By ensuring you’ve performed these preparatory steps before you take your total station to the job site, you’ll be well-prepared to take accurate and consistent measurements without any unexpected issues.
Step one: Gather your equipment
Depending on the kind of total station you’re using, there are various equipment you’ll need to get it set up properly. This can include:
You’ll want this all easily to hand before you start to set up. There’s nothing more frustrating than getting halfway through the process and realising some key component is on the other side of the job site – or worse, that you didn’t bring it with you at all.
Thankfully, many total stations come with a carry case to help you keep everything together – the Trimble M3 is a great example.
Step two: Establish a control point
In order to provide a basis for accurate referencing – especially when you’re going to be conducting a large-scale survey or combining data from multiple sources – you’ll need to start with a known position. You’ll want to mark this point using a nail or benchmark, so that you can ensure you set up your total station directly above it. Please contact SEP technical support if you’re unsure about site control and the best practise, advice can be given.
Step three: Set up your tripod
Set up your tripod at roughly chest height, so that the total station will be around eye level once it’s attached, and then position it over the control point established previously. Be sure to ensure that each of the three legs of the tripod is firmly anchored in the ground, try not to set the legs to narrow, this will affect the performance of the total station – the best strategy is to step with your full weight on each one to ensure it’s fully fixed into the ground.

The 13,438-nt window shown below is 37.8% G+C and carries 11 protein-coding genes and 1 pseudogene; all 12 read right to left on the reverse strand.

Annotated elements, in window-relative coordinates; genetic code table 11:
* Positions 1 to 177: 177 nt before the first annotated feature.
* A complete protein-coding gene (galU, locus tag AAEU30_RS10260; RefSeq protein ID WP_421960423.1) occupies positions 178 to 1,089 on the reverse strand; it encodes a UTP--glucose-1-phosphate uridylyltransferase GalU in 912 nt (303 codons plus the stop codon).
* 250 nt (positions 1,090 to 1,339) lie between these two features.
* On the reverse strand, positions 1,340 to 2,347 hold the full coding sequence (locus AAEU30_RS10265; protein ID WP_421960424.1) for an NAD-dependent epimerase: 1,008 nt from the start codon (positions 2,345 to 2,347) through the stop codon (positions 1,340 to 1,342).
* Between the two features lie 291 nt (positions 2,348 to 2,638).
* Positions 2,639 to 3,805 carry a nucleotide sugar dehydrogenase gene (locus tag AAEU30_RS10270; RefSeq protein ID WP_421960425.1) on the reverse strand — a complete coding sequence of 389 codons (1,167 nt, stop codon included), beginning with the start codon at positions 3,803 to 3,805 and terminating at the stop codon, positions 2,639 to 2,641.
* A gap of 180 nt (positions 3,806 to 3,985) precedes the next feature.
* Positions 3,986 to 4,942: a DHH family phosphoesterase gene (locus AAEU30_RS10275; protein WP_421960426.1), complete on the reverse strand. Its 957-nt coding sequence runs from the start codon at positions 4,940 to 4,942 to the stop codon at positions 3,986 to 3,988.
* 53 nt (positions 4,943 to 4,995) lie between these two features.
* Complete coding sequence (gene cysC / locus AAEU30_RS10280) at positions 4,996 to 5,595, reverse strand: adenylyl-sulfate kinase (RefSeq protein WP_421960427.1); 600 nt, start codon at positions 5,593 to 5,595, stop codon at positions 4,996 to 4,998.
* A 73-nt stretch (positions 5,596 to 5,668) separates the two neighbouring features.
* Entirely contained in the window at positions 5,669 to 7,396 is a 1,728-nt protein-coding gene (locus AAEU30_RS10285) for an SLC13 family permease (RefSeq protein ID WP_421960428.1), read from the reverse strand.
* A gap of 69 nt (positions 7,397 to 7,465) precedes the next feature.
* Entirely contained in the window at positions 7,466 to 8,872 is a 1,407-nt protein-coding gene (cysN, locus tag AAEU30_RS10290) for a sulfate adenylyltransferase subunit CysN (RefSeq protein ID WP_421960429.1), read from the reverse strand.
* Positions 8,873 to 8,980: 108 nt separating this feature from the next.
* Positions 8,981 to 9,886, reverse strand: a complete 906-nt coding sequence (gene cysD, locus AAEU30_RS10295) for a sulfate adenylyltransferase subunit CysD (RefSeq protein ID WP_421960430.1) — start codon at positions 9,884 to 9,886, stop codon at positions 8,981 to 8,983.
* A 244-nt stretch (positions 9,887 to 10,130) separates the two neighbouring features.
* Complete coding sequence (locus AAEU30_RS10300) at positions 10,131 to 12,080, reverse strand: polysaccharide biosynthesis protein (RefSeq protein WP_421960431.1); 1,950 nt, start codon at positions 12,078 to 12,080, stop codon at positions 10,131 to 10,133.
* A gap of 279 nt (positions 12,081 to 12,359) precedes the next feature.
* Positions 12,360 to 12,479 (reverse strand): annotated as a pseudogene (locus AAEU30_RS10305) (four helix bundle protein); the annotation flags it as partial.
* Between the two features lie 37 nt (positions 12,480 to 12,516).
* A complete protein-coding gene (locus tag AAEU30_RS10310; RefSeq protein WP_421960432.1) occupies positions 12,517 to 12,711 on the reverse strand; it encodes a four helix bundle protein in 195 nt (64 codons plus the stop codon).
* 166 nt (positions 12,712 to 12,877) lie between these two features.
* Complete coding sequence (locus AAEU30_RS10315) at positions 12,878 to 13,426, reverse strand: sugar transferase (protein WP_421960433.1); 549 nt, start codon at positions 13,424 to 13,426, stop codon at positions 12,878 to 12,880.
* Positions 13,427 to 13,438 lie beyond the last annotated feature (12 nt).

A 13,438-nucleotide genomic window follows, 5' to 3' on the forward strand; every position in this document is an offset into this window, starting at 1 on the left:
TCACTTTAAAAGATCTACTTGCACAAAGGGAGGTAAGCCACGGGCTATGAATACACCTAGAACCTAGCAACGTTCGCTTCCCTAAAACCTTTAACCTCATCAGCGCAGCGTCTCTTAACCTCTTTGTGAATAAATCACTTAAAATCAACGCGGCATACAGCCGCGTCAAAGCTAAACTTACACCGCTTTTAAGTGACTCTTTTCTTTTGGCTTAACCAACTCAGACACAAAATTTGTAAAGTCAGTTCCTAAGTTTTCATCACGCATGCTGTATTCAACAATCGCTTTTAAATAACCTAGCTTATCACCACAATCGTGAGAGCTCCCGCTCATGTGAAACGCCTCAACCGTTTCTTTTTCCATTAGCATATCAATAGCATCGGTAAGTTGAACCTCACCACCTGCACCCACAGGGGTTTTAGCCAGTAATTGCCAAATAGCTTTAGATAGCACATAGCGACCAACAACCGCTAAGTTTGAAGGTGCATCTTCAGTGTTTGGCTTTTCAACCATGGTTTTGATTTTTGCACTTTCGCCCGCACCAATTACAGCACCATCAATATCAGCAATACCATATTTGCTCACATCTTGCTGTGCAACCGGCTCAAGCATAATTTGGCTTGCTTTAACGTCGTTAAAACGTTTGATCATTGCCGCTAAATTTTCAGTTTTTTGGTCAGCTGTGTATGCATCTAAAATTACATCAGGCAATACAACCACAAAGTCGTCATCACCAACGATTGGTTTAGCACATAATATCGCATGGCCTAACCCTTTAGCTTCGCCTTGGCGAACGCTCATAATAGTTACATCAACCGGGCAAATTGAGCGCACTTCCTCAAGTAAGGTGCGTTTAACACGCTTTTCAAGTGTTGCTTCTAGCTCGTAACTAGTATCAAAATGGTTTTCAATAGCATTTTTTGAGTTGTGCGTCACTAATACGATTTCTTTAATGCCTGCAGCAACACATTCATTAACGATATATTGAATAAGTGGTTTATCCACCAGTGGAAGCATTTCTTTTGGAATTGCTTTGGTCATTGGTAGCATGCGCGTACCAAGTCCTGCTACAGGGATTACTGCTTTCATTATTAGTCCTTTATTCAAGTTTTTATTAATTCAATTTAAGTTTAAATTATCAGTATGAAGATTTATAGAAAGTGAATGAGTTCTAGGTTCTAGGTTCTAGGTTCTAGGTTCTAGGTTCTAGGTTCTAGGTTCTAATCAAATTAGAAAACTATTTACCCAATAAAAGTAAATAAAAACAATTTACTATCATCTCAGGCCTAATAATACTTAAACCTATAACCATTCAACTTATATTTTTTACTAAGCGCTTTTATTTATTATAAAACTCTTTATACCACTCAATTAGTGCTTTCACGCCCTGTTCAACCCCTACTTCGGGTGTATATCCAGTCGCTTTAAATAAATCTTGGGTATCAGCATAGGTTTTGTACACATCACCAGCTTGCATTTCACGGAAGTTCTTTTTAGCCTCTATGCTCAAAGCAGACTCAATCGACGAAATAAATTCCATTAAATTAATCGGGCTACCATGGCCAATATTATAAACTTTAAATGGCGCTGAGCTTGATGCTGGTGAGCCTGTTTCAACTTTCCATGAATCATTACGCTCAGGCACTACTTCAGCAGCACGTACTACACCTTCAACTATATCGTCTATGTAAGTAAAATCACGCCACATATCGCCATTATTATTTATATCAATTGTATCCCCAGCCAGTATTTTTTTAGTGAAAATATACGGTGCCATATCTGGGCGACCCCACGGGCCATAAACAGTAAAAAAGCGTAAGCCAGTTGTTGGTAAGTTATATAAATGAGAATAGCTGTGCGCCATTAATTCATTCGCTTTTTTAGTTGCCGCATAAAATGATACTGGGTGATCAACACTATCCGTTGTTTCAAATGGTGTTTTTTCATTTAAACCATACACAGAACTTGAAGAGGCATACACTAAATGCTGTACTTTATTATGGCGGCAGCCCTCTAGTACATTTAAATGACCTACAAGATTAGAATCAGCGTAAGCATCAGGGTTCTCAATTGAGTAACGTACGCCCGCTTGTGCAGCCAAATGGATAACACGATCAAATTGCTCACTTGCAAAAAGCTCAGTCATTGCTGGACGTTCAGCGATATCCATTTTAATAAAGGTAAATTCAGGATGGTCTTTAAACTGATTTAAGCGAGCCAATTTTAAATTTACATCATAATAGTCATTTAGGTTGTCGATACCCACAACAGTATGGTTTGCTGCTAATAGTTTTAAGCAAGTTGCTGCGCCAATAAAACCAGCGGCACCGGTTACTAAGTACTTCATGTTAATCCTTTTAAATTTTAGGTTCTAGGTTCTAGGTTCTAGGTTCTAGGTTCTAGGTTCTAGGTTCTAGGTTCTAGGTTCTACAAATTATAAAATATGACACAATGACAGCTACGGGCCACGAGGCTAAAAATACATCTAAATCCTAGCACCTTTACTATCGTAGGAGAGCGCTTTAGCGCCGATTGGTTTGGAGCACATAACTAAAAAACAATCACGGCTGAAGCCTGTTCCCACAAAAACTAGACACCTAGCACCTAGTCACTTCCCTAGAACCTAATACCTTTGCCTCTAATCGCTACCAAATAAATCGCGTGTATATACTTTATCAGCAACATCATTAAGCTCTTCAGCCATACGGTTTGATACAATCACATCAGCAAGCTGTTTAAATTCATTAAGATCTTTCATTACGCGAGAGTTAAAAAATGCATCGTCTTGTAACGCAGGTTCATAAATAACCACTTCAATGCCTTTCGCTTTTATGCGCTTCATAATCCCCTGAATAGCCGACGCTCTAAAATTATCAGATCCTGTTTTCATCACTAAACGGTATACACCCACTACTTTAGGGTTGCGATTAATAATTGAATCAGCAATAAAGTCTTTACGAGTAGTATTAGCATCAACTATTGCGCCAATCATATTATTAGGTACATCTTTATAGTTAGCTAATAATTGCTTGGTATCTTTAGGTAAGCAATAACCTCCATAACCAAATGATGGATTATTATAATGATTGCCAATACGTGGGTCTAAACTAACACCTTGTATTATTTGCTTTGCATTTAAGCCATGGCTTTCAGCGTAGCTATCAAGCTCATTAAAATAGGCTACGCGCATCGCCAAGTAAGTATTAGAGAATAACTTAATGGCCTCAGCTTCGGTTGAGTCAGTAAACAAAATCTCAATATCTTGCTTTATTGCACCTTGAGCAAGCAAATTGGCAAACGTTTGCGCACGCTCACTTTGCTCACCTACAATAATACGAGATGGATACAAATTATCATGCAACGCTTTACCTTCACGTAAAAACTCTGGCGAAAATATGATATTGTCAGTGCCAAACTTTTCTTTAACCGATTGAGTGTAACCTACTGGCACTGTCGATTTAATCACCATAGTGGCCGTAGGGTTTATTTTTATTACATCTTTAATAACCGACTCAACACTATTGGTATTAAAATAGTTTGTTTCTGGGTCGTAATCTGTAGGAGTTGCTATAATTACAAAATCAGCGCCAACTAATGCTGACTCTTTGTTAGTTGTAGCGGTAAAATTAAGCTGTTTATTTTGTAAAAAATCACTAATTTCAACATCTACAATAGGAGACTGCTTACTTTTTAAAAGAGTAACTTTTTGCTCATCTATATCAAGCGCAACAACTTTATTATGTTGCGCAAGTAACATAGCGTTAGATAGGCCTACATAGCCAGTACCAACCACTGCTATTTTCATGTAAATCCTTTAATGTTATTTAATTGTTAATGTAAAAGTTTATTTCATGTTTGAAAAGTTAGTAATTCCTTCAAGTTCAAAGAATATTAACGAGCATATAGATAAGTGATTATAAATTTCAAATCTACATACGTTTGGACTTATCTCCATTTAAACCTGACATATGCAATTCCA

This won’t just prevent it from tipping over, but will also ensure that the tripod doesn’t gradually sink over the course of the day, making your measurements inaccurate. Even on a more solid surface like asphalt, this is an important step – there can still be slight but perceptible change.
Of course, some total stations also provide automated correction functionality to compensate for any subtle shifts in the position of your tripod. For instance, the Spectra Geospatial Focus 50 5” robotic total station features SurePoint technology that automatically corrects for tripod movements.
Step four: Attach and level your total station
Now it’s time to attach your total station and get it ready for taking measurements. It should perhaps go without saying, but take care as you lift your total station from its case and mount it on the tripod – a secure, two-handed grip is recommended. Given the cost of more advanced robotic total stations, in particular, there’s no sense in taking unnecessary risks.
Once your total station is securely attached to the tripod, it’s time to get it levelled. Levelling is a vital step to ensuring you’re taking accurate measurements, so take your time at this stage. You’ll want to keep an eye on the bubble level located on the tribrach and use the levelling screws until the bubble is precisely centred. Use slow, deliberate movements to avoid overshooting. The best method is using a ‘two thumb screw’ method for levelling up, any doubts please contact SEP for guidance.
Step five: Power up the total station